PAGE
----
Suicide bombers in Iraq kills at least 48, in series of attacks on anti al-Qaida militiaBy Bushra Juhi, AP
Sunday, July 18, 2010
Suicide attacks kill at least 48 in Iraq
BAGHDAD — A suicide bomber ripped through a line of anti-al-Qaida Sunni fighters waiting to collect their paychecks near an Iraqi military base as nearly 50 people were killed in violence west of Baghdad.
The attack is the deadliest this year against the groups that turned against the terror network amid an apparent campaign by insurgents to undermine confidence in the government security forces and their allies.
The attacks on the Awakening Council members highlighted the daunting security challenges the country faces as the U.S. works to withdraw all combat troops in Iraq.
The first attack Sunday morning by a single bomber with an explosive vest killed at least 45 people and wounded more than 40 at a checkpoint near a military base in the mostly Sunni district of Radwaniya southwest of Baghdad.
Some 150 Sunni fighters had lined up to collect their paychecks when the bomber struck, according to witnesses.
“I ran, thinking that I was a dead man,” said Uday Khamis, 24, speaking outside the Mahmoudiyah hospital where many of the wounded were taken. His left hand was bandaged and his clothes were stained with blood.
At least a dozen men, dressed in military-style uniforms were seen laying in pools of blood in front of a blast wall in footage obtained by the Associated Press Television shortly after the blast.
There were conflicting reports as to how many of the dead were Iraqi soldiers and whether accountants who were killed as they were handing out money were civilian or military.
In the second attack, a suspected militant stormed into a local Awakening Council headquarters in the far western town of Qaim near the Syrian border and opened fire on those inside.
The town and the vast desert province of Anbar, were for years the epicenter of the Sunni Arab insurgency and a sanctuary for al-Qaida.
The fighters returned fire, wounding the attacker, who then blew himself up as they gathered around him, killing three and wounding six others, police officials said on condition of anonymity.
All officials spoke on condition of anonymity because they were not authorized to speak to the media.
Two other members of the Sunni militia were also wounded in other minor attacks south of Baghdad.
While violence has dropped dramatically over the past two years in the country, Iraqi security forces remain a favorite target for insurgents bent on destabilizing the country and its Shiite-led government.
The attack also raised to the surface the festering resentment on the part of some Awakening Council members toward a government they said has largely marginalized them, even though their decision to fight alongside the Americans has made them targets for Sunni extremists.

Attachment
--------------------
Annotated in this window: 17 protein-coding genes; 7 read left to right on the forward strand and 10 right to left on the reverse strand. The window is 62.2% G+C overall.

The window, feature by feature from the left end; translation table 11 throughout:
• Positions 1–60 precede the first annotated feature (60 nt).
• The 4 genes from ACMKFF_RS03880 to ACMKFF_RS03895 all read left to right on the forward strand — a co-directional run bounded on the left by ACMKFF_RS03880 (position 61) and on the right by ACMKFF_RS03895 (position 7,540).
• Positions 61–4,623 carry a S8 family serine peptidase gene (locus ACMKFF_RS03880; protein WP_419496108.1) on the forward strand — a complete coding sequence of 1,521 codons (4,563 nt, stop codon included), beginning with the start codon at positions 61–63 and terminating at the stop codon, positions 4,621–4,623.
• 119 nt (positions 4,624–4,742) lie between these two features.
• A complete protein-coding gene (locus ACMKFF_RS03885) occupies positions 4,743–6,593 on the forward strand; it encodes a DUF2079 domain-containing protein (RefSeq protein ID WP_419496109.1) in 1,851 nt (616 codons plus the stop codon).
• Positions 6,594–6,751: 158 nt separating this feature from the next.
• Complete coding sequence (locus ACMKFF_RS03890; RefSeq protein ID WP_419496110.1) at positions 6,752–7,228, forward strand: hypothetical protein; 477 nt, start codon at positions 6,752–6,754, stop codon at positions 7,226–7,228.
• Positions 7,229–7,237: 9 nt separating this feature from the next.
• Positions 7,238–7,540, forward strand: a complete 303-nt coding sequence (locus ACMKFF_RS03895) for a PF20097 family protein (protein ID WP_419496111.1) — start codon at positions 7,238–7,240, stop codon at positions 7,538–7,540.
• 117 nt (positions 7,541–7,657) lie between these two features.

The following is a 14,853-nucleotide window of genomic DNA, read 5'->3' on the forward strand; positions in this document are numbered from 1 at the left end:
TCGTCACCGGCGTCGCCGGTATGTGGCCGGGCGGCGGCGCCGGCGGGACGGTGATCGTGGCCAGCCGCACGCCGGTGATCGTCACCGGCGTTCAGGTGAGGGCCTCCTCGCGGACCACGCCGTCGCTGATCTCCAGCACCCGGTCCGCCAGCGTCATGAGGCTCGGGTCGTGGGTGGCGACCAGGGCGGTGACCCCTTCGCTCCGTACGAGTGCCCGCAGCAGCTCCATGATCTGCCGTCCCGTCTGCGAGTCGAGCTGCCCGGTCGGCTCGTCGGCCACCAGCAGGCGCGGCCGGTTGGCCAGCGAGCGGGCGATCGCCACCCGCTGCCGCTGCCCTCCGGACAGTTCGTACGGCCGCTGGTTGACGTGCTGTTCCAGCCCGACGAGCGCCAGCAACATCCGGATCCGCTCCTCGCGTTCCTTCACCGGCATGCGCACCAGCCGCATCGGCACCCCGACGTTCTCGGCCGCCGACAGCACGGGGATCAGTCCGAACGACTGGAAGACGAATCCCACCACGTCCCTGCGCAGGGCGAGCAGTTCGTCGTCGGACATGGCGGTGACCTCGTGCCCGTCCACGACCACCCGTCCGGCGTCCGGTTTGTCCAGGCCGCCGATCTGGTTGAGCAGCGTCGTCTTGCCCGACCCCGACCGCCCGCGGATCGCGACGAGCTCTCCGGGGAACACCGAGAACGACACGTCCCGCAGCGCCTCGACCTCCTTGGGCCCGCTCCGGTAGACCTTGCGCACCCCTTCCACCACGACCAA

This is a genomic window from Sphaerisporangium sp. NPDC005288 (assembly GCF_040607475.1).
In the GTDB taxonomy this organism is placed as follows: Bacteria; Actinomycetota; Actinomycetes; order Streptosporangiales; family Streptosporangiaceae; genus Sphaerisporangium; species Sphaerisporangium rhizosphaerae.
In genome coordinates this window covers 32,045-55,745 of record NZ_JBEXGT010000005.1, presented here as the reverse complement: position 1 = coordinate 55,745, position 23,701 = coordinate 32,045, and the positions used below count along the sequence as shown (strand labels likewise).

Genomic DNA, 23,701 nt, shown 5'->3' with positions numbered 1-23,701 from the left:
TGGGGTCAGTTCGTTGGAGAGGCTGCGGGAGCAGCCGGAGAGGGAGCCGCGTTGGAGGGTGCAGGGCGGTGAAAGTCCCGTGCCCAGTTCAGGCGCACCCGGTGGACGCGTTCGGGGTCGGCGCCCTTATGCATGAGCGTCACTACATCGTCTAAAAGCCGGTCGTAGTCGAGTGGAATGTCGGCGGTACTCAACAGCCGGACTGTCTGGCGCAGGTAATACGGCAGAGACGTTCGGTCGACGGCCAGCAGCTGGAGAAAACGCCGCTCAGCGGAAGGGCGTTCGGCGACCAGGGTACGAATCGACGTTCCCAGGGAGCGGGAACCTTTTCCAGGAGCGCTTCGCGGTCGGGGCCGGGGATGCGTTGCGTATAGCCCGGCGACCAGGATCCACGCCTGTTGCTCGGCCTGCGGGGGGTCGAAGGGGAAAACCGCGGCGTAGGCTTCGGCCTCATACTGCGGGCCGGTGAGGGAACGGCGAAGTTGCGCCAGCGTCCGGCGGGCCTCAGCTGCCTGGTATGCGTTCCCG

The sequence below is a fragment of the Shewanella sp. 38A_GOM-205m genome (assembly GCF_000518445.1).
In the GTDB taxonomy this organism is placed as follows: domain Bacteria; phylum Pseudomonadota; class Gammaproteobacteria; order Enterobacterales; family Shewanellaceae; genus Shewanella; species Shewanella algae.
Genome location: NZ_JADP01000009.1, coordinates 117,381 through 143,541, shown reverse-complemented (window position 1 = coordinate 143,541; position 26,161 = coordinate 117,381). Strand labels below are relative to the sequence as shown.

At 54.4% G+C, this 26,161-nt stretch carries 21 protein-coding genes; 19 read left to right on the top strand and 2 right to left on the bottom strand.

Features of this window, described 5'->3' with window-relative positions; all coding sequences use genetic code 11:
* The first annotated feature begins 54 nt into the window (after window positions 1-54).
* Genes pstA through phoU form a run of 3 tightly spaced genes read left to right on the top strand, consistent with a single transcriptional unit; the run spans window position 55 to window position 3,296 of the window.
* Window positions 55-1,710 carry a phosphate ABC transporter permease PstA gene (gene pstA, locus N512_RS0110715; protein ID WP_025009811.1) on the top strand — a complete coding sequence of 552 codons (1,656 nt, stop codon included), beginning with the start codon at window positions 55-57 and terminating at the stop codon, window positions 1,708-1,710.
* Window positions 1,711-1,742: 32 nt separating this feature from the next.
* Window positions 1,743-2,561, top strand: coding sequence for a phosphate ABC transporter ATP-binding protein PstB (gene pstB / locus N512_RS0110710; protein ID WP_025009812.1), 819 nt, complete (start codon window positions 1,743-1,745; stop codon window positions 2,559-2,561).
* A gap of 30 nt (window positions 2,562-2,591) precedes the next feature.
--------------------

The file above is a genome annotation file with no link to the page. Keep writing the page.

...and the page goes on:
The complaints take on greater urgency given Iraq’s current political stalemate and the scheduled withdrawal of all U.S. combat forces by the end of August.
More than four months after March’s inconclusive parliamentary election, Iraq has yet to form a new government as politicians bicker over who will lead the country. The impasse has raised fears that militants will try to exploit the political vacuum to re-ignite sectarian tensions that brought Iraq to the brink of civil war in 2006 and 2007.
While the Awakening Councils played a key role in reducing the overall level of violence in Iraq, their future role in the Shiite-dominated government is uncertain.
The U.S. used to pay the monthly salaries of about $300 to the nearly 100,000-strong militias. Last year, the Iraqi government took over paying their salaries and, after heavy pressure from the Americans, agreed to absorb up to 20 percent of the fighters into its security forces, while giving the others government jobs.
“The government has not provided job opportunities to the heroes who fought al-Qaida,” Sheik Efan Saadoun, a member of the provincial council in Anbar said. “Therefore, these heroes are not willing to fight al-Qaida because they have not received what they deserved.”
Others appeared to imply that the government was at least complicit in the attacks Sunday.
Khamis, the bombing victim, said while men are usually searched at the checkpoint where the bomber struck, on Sunday they were allowed to line up without any checks.
Hassan Ali, who was waiting at the hospital with his wounded nephew, said also this was the fifth day they had gone to the base to try and collect their paychecks.
“Every time they went to receive their salary, they told them to come the next day and they did that for four days and now in the fifth day this explosion took place,” he said.
Associated Press Writer Bushra Juhi contributed from Baghdad.
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